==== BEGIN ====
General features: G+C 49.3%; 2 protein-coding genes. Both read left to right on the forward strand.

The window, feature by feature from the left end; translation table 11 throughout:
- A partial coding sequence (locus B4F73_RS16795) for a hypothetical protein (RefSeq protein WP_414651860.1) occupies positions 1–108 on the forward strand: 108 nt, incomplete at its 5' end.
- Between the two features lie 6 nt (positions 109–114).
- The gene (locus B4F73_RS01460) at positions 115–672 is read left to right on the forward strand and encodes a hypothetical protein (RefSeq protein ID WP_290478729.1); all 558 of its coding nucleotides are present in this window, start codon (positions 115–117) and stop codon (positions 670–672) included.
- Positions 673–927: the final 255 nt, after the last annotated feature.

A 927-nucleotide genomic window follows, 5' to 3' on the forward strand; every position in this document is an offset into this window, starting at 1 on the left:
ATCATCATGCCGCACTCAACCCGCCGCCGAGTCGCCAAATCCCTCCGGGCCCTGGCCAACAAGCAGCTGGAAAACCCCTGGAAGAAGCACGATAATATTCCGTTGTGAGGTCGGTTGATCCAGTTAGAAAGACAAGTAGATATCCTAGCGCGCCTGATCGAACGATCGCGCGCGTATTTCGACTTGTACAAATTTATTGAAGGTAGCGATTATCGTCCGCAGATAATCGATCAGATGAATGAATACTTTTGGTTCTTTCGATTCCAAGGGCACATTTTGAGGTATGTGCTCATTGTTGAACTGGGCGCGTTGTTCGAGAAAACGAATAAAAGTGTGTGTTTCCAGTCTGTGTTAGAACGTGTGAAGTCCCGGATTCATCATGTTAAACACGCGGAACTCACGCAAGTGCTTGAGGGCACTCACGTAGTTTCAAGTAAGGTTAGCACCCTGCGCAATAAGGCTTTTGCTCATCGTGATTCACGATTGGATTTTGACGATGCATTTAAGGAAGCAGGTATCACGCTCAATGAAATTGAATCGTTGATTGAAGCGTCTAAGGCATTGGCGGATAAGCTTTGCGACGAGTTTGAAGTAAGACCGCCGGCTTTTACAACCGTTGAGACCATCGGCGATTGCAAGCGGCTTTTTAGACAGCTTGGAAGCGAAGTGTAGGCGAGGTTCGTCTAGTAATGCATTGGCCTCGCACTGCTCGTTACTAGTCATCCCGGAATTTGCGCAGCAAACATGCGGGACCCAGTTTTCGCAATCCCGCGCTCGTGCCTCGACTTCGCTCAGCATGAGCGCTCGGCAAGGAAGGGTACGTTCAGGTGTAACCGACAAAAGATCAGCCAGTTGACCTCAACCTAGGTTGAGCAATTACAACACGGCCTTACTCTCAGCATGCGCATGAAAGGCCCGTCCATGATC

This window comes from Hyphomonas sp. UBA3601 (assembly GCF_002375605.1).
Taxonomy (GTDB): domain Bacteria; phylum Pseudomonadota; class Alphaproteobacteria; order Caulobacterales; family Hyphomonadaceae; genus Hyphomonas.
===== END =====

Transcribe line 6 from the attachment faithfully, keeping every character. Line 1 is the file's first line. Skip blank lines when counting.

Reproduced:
- Positions 673–927: the final 255 nt, after the last annotated feature.